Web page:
Doubts Raised on Legality of Night-Takeoff Ban at Van Nuys
Los Angeles faces legal problems, although they may not be insurmountable, in trying to ban nighttime takeoffs at Van Nuys Airport, says a legal opinion by the city attorney’s office.
The opinion was requested by the City Council, which is considering an 11 p.m.-to-7 a.m. curfew on all takeoffs at the municipal airport except for emergency and military flights.
Questions raised in the opinion about the city’s ability to impose a curfew include:
Whether closure at night of the nation’s busiest general aviation airport, combined with existing curfews at several other Los Angeles area airports, will create an undue burden on interstate commerce, thereby violating the commerce clause of the U.S. Constitution.
“A total takeoff night curfew at Van Nuys Airport, the busiest general aviation airport in the country, will cause an additional impact on nighttime air operations in Southern California and perhaps have a measured impact on the entire airport system of the country and, because of the cumulative effect created, constitute an undue burden on interstate commerce,” Assistant City Atty. Breton K. Lobner wrote in the nine-page opinion.
“Based on present case law, while not free from doubt, we must conclude the implementation of a total nighttime takeoff curfew ordinance at Van Nuys Airport, assuming some Southern California airports remain operational at night, will not place an impermissible burden on interstate commerce,” the attorney wrote. “The issue, however, is not as clear-cut today as it was in the past.”
Whether a curfew will violate the deed, which transferred ownership of the airport from the federal government to the city in 1949.
The deed requires that the airport “shall be maintained for the use and benefit of the public at all times in good and serviceable condition.”
“The above language can arguably be interpreted to preclude night closure of Van Nuys Airport,” Lobner wrote. “It may, however, only mean that the city has a constant duty to maintain the airport in serviceable order.”
”. . . The federal government has authority to enjoin a total takeoff curfew ordinance for Van Nuys Airport based on the language of the quitclaim deed,” the opinion says. “As to the federal government’s position regarding a curfew at Van Nuys Airport, we can only speculate today.”
A spokesman for the Federal Aviation Administration in Los Angeles said the agency has not taken a position on the proposed curfew. But the agency generally considers curfews to be contrary to the airport’s obligations under an FAA agreement, he added.
The City Council in 1981 restricted evening departures at the airport to planes registering no more than 74 decibels. But Councilman Joel Wachs in February proposed extending the ban to all nighttime takeoffs because of continued complaints from homeowners that they have been unable to sleep because of noise from the airport.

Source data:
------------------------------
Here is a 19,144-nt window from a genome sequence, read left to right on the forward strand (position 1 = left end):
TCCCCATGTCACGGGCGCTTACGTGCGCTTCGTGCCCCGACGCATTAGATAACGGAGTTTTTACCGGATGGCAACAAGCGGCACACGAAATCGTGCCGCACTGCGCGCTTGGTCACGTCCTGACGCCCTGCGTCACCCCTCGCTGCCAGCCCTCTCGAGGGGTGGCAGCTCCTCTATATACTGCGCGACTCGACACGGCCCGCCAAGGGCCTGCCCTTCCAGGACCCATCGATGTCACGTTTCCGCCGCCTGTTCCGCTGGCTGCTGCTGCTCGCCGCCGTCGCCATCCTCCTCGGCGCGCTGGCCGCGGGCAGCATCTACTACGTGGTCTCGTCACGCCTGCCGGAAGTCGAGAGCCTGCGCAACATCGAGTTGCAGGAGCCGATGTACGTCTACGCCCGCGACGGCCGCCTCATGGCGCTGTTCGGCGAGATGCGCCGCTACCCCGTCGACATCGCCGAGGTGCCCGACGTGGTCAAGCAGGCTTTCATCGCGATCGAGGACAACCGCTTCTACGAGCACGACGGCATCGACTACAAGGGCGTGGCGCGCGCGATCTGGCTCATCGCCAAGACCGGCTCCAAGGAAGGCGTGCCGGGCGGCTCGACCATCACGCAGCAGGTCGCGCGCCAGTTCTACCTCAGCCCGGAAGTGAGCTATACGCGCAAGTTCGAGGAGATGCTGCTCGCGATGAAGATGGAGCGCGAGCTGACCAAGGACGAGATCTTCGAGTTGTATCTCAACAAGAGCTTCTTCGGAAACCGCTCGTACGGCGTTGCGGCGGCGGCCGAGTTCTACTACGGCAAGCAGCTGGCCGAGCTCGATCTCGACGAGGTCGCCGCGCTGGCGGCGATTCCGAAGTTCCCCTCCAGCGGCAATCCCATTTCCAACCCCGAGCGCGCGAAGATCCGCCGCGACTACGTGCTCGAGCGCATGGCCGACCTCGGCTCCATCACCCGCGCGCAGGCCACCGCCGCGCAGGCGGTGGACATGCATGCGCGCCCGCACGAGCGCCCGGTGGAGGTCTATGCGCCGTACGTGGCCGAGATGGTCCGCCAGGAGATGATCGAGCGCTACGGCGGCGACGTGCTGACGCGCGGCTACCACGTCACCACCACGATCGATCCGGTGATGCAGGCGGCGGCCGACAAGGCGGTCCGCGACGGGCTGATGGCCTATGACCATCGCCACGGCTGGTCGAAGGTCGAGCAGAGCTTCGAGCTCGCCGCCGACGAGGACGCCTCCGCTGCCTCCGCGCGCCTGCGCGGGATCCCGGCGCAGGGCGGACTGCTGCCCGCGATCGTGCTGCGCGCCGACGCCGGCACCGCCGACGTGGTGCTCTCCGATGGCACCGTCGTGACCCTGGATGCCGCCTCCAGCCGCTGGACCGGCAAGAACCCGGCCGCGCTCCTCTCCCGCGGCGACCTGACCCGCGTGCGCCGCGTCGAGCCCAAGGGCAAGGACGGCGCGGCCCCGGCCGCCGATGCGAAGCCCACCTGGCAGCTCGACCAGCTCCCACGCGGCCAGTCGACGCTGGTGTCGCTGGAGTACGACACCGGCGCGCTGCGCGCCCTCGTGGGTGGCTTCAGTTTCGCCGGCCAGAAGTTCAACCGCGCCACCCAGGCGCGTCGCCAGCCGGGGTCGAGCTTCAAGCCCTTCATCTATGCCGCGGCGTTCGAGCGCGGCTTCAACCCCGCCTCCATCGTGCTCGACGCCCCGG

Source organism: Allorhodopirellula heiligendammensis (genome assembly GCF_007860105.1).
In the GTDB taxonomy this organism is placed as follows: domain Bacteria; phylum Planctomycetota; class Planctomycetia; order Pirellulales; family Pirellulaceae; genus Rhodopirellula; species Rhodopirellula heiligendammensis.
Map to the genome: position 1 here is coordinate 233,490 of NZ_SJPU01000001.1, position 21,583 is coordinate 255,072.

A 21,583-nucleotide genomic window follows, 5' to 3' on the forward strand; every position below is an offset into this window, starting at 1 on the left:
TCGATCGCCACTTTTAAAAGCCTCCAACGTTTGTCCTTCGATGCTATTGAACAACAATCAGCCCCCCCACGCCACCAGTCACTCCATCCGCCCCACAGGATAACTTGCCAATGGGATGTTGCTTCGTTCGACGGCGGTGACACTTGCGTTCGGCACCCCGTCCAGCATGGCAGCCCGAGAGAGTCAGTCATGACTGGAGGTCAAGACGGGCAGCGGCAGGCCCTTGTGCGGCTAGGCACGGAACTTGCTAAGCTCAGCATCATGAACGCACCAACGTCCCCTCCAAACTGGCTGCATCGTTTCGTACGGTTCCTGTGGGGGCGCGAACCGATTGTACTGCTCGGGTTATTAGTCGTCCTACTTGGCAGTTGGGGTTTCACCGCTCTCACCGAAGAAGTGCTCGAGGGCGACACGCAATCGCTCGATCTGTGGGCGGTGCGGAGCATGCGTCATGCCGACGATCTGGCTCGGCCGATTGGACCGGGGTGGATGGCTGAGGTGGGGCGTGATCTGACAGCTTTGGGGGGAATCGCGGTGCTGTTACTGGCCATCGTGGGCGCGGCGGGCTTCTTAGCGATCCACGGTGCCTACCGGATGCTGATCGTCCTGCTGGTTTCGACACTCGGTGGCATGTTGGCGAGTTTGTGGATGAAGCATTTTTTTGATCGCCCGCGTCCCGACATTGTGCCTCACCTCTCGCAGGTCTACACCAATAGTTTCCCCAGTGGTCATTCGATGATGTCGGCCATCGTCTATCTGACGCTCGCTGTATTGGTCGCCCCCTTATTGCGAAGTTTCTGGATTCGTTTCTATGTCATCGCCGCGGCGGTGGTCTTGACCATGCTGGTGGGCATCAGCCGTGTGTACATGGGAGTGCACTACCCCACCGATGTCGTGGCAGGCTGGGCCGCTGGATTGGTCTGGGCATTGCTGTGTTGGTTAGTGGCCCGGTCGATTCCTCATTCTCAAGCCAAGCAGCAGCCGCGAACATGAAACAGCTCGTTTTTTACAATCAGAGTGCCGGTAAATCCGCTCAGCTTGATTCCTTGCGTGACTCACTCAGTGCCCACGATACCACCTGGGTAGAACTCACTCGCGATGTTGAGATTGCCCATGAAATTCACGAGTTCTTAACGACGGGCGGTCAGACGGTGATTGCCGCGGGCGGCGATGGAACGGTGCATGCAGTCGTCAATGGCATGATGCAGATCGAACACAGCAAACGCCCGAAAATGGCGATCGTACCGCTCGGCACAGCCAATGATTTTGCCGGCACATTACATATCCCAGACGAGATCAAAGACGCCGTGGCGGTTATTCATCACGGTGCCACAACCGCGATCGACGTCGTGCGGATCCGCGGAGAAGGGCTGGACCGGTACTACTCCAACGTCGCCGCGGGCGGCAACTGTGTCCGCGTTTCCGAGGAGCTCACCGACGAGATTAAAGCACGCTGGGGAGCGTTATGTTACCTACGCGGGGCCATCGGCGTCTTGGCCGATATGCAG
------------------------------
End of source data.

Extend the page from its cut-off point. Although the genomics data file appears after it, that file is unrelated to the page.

Bob Hayes, an airport spokesman, said Wednesday that while he believes some people are bothered by the airport noise, “it doesn’t disturb people to the degree that people would like you to believe.” Of 541 noise complaints received by the airport during the first six months of 1987, 325 came from nine households, he said.
The proposed curfew would not affect landings, which are not as noisy as takeoffs, officials said.
Last year, there were 3,849 nighttime departures from Van Nuys Airport, according to a report by the city Department of Airports. That represents less than 1% of the 476,000 flights in and out of the airport.
Lobner said another potential problem with a curfew is that some of the leases with private companies at the airport prohibit the city from taking any steps to “prevent full and free access to the premises at all hours of the day and night.”
“It can be reasonably argued that the language was intended to guarantee tenants 24-hour use of their leaseholds and the surrounding airport facilities without unreasonable interference from the city,” he wrote.
“Therefore, we conclude that the adoption of a total night takeoff curfew ordinance may leave the city with some exposure to damages for breach of the lease covenant language.”
The city attorney’s office recommended that before the City Council takes further action, it hold hearings to determine the extent of the noise problem at the airport, ask the FAA for information and “analyze the Van Nuys Airport noise contour studies to determine whether the benefits derived from a total takeoff curfew will appreciably and measurably improve the noise problem.”
The City Council’s Industry and Economic Development Committee is to consider the city attorney’s report in early August before making a recommendation to the full council.